Today I’m posting early because my wife and I are heading to the big city about an hour away.
We’re not taking the girls, but it’s (unfortunately) not a date trip. I have an appointment at a hematology/oncology clinic for a CT scan.
Whenever you say “oncology” people tend to think cancer for obvious reasons. I haven’t been diagnosed with cancer, but I’m being monitored to see if I might be developing it.
See, about a year ago, I was having stomach pain coupled with this feeling of something swollen near my rib cage. I went to the doctor about it, and he noticed on the CT Scan an overall swelling of my lymph nodes around my stomach. Now, this was not a huge swelling, but abnormal nonetheless, so the doctor referred me to the aforementioned hematology/oncology clinic for further treatment (or observation, which is mostly what they have done).
I’m sort of at the midpoint of the 2 year plan to observe me, take my blood, and scan me to make sure that I don’t have a slow-growing lymphoma.
I haven’t really told that many people about this, and I honestly don’t even think about it that much because I don’t feel sick and nothing’s been diagnosed. And so far, everything has stayed the same. Apparently, it’s sort of common to have chronic swollen lymph nodes for a variety of reasons – I’ve had mononucleosis and Strep B, and both of those can contribute to someone having lifelong lymph node swelling.
But, here we go, off today to check this out once again. I’d be lying if I said I wasn’t nervous or anxious. I am. I’ve written before about how I tend toward the darker side of thinking realistically, so obviously, the thought of getting bad news today is weighing on me.
I hate to leave this on a bad note, but I needed to do a blog post today, and this was on my mind. I’ll make sure to update the post later today when I get back home.
But isn’t it just like my wife to mention yesterday that this was sort of like a date? She has this habit of labeling any time we’re not with the kids as a date, even when I sliced the top of my finger a few years ago and cut a tendon.
She had to drive me to urgent care to get it stitched up. Only Liz. But I guess when you have four kids, you look for "date nights" wherever you can find them.
For the sake of this post, I'll post results when I get back!
So I went and got my CT Scan. Unfortunately, the results weren't what I would've wished for. They found 1 or 2 lymph nodes that are bigger than what they were. The nodes are intertwined with my intestines so he couldn't just grab a biopsy with a needle. The doctor gave me an antibiotic to see if that would cure the swollen nodes. I go back in 4 weeks. If the nodes are still swollen, then I will have to have surgery to remove them. Keep praying!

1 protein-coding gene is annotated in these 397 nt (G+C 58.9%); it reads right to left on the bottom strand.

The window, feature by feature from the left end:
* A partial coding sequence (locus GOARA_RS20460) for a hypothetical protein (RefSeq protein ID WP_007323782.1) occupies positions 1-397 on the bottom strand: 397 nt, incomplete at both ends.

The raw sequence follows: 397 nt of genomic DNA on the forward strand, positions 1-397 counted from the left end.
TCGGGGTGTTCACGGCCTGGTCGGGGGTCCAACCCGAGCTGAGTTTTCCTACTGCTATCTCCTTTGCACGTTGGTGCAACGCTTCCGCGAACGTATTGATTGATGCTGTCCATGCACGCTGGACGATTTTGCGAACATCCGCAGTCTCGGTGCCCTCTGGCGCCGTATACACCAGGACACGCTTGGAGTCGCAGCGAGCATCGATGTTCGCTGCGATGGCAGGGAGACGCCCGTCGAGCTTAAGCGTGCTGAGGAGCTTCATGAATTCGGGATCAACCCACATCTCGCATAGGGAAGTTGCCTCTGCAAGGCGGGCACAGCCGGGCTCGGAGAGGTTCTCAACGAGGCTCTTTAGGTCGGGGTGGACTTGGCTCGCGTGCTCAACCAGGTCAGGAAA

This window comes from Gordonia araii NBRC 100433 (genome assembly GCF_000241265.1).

I love winter. Those that know me, know this about me. And if they didn’t before this statement, they do now.
But what I think that gets overlooked is that I like other seasons as well. I don’t only love winter. I like the other seasons as well.
I like spring and the rain it brings. I miss the fact that my daughters can go out and run around without coats. I miss the sounds of birds. After seeing brown snow for the last month, I miss the green that follows.
I am ready for spring to arrive.
I am ready to go outside and be active once again. Over the winter, I felt as if my body were wasting away. So in order to combat this feeling, I had to go out and buy a chin up bar.
I miss being able to clean our car (both inside and out). The back seat is… unsanitary is the closest word I can think of. It has been my two oldest daughters’ personal space since the fall, and I’m not about to vacuum the car in 10 degree weather.
I went outside yesterday to take some pictures for an interview on a blog, and I thought… I miss shooting my bow.
Over the winter, we bought our girls bows, and I will be teaching them to shoot as well. These are things you can’t do with several feet of snow on the ground. That's another reason why I’m ready for spring.
My wife said, “Oh, now you’re tired of the winter.” I said, “No, all I ask is for summer to be summer, winter to be winter, spring to be spring, and fall to be fall.”
You see, I don’t like warm days in January or cold days in the summer (though I don’t like really, really hot days ever.)
So, with that being said. Spring can come. I think I am ready for it.
Everyone has a story. It doesn't matter if the person is real or fictional. The person's story is his or her's defining experience. In writing, we call it backstory, and writers think a lot about it because it is an integral part to a story.
Who is this character? What are his relationships like? How did he end up where he is at this exact point in the narrative? Questions like this plague authors. The answers to these, and others like them, determine everything about the character, and, if that character is the main one, determine the arc of the story itself.
You must know where I'm going with this. If all of our fictional characters that we read about (or write about) have a back story, so do all of us. Part of the interesting thing about life is learning the backstory of those close to us. Which, when we learn this backstory, makes us feel even closer to these people.
So, then the question every writer has is, how to reveal the back story. Do you do it all at once (or at least the main points), do you wait until the end (the big revelation as part of the climax), or do you space it out in spatterings like a Jackson Pollack painting (kind of like a mystery novel)?